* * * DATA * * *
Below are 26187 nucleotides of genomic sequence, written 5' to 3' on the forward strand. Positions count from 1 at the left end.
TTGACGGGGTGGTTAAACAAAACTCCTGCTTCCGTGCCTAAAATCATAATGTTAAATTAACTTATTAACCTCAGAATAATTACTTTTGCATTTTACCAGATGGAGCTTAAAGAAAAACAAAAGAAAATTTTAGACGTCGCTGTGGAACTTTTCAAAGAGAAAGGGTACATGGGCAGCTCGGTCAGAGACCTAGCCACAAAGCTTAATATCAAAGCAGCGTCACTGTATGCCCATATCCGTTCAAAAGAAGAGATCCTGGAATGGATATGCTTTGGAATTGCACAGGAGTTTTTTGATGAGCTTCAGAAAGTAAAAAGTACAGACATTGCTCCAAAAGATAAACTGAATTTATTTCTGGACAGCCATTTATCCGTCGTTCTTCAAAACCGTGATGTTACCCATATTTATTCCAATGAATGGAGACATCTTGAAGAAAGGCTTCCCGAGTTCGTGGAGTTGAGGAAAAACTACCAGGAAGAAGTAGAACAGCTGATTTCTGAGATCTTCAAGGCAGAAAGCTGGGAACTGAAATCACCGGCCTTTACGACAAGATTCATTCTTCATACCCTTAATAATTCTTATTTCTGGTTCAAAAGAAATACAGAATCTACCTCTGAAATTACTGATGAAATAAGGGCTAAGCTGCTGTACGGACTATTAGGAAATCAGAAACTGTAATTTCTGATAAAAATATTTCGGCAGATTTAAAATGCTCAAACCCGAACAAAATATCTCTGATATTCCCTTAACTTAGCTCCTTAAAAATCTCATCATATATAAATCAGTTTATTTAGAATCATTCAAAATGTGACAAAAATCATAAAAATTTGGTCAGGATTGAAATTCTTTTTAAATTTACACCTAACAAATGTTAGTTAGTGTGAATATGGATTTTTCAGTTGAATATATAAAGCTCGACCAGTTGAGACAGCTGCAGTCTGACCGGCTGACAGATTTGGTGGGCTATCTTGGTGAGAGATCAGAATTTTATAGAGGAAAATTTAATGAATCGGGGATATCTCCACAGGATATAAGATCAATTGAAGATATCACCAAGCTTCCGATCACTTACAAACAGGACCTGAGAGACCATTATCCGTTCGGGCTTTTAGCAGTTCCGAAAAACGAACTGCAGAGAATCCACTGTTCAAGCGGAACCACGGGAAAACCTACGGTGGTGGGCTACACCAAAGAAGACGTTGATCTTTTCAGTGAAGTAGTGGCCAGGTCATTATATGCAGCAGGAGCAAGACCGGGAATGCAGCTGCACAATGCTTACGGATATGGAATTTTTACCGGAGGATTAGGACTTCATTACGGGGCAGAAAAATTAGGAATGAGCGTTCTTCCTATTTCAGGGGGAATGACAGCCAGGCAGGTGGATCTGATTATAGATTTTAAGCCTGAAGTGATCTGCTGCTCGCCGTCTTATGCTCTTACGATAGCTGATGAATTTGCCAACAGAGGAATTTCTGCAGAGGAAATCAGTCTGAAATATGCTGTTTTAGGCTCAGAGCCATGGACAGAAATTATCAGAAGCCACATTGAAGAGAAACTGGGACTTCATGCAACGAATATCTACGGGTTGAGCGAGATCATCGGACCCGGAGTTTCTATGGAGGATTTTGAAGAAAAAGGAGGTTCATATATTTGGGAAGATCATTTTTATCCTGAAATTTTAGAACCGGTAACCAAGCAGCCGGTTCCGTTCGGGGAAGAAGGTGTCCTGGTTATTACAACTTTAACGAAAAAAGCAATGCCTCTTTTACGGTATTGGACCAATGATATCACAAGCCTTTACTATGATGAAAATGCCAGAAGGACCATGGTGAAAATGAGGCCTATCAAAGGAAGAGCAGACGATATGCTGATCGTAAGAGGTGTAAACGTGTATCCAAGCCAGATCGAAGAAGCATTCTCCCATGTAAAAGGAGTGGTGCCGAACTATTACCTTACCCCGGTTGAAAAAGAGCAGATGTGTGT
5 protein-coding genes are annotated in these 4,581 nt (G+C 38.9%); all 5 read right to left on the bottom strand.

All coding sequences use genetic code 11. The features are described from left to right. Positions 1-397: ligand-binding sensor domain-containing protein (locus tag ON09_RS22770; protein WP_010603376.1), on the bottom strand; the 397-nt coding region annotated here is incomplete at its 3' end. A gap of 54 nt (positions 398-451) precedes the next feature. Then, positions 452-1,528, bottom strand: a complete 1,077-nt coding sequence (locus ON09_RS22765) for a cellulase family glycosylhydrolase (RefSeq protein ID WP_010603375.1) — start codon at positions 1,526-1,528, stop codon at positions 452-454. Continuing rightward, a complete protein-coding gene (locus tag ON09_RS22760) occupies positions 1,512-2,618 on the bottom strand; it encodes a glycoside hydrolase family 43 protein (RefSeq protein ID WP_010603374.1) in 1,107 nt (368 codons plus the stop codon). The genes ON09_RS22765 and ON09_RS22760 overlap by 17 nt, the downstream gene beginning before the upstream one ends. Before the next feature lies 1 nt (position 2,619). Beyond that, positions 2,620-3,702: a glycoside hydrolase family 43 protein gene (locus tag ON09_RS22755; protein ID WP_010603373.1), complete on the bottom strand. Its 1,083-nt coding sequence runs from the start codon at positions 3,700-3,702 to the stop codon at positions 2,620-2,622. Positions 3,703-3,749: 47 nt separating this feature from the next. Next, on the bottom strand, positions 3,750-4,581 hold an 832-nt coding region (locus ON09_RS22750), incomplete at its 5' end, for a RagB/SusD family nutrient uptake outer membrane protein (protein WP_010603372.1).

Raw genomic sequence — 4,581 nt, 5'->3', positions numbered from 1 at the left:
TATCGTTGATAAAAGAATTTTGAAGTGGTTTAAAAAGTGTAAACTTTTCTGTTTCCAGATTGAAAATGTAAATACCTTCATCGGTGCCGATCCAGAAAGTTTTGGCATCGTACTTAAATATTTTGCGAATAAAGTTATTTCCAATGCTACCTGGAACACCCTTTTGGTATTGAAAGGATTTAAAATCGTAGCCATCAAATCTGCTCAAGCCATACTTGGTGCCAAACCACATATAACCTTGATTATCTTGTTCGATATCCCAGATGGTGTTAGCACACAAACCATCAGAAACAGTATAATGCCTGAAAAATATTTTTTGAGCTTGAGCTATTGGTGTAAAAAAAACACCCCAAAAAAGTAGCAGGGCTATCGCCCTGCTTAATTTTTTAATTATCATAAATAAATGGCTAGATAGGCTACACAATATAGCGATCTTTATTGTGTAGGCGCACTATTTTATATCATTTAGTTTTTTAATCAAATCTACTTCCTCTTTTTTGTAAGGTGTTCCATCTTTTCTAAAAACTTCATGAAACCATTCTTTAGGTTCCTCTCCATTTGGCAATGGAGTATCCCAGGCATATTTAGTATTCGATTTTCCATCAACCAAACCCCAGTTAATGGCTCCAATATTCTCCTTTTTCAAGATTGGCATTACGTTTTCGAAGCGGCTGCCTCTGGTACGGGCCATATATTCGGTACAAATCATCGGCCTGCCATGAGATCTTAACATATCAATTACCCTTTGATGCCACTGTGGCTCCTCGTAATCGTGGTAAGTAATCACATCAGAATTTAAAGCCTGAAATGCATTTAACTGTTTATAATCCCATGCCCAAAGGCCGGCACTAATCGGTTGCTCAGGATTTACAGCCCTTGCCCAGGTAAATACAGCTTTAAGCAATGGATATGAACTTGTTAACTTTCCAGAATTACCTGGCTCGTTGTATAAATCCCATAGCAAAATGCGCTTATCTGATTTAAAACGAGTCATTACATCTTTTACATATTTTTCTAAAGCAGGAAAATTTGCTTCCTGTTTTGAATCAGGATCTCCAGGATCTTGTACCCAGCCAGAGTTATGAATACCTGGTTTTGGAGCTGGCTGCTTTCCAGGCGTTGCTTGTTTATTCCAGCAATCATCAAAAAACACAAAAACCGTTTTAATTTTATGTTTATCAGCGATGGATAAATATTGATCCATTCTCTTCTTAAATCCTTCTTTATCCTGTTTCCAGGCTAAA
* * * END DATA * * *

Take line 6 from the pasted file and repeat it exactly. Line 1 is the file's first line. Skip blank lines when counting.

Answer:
TATCGTTGATAAAAGAATTTTGAAGTGGTTTAAAAAGTGTAAACTTTTCTGTTTCCAGATTGAAAATGTAAATACCTTCATCGGTGCCGATCCAGAAAGTTTTGGCATCGTACTTAAATATTTTGCGAATAAAGTTATTTCCAATGCTACCTGGAACACCCTTTTGGTATTGAAAGGATTTAAAATCGTAGCCATCAAATCTGCTCAAGCCATACTTGGTGCCAAACCACATATAACCTTGATTATCTTGTTCGATATCCCAGATGGTGTTAGCACACAAACCATCAGAAACAGTATAATGCCTGAAAAATATTTTTTGAGCTTGAGCTATTGGTGTAAAAAAAACACCCCAAAAAAGTAGCAGGGCTATCGCCCTGCTTAATTTTTTAATTATCATAAATAAATGGCTAGATAGGCTACACAATATAGCGATCTTTATTGTGTAGGCGCACTATTTTATATCATTTAGTTTTTTAATCAAATCTACTTCCTCTTTTTTGTAAGGTGTTCCATCTTTTCTAAAAACTTCATGAAACCATTCTTTAGGTTCCTCTCCATTTGGCAATGGAGTATCCCAGGCATATTTAGTATTCGATTTTCCATCAACCAAACCCCAGTTAATGGCTCCAATATTCTCCTTTTTCAAGATTGGCATTACGTTTTCGAAGCGGCTGCCTCTGGTACGGGCCATATATTCGGTACAAATCATCGGCCTGCCATGAGATCTTAACATATCAATTACCCTTTGATGCCACTGTGGCTCCTCGTAATCGTGGTAAGTAATCACATCAGAATTTAAAGCCTGAAATGCATTTAACTGTTTATAATCCCATGCCCAAAGGCCGGCACTAATCGGTTGCTCAGGATTTACAGCCCTTGCCCAGGTAAATACAGCTTTAAGCAATGGATATGAACTTGTTAACTTTCCAGAATTACCTGGCTCGTTGTATAAATCCCATAGCAAAATGCGCTTATCTGATTTAAAACGAGTCATTACATCTTTTACATATTTTTCTAAAGCAGGAAAATTTGCTTCCTGTTTTGAATCAGGATCTCCAGGATCTTGTACCCAGCCAGAGTTATGAATACCTGGTTTTGGAGCTGGCTGCTTTCCAGGCGTTGCTTGTTTATTCCAGCAATCATCAAAAAACACAAAAACCGTTTTAATTTTATGTTTATCAGCGATGGATAAATATTGATCCATTCTCTTCTTAAATCCTTCTTTATCCTGTTTCCAGGCTAAA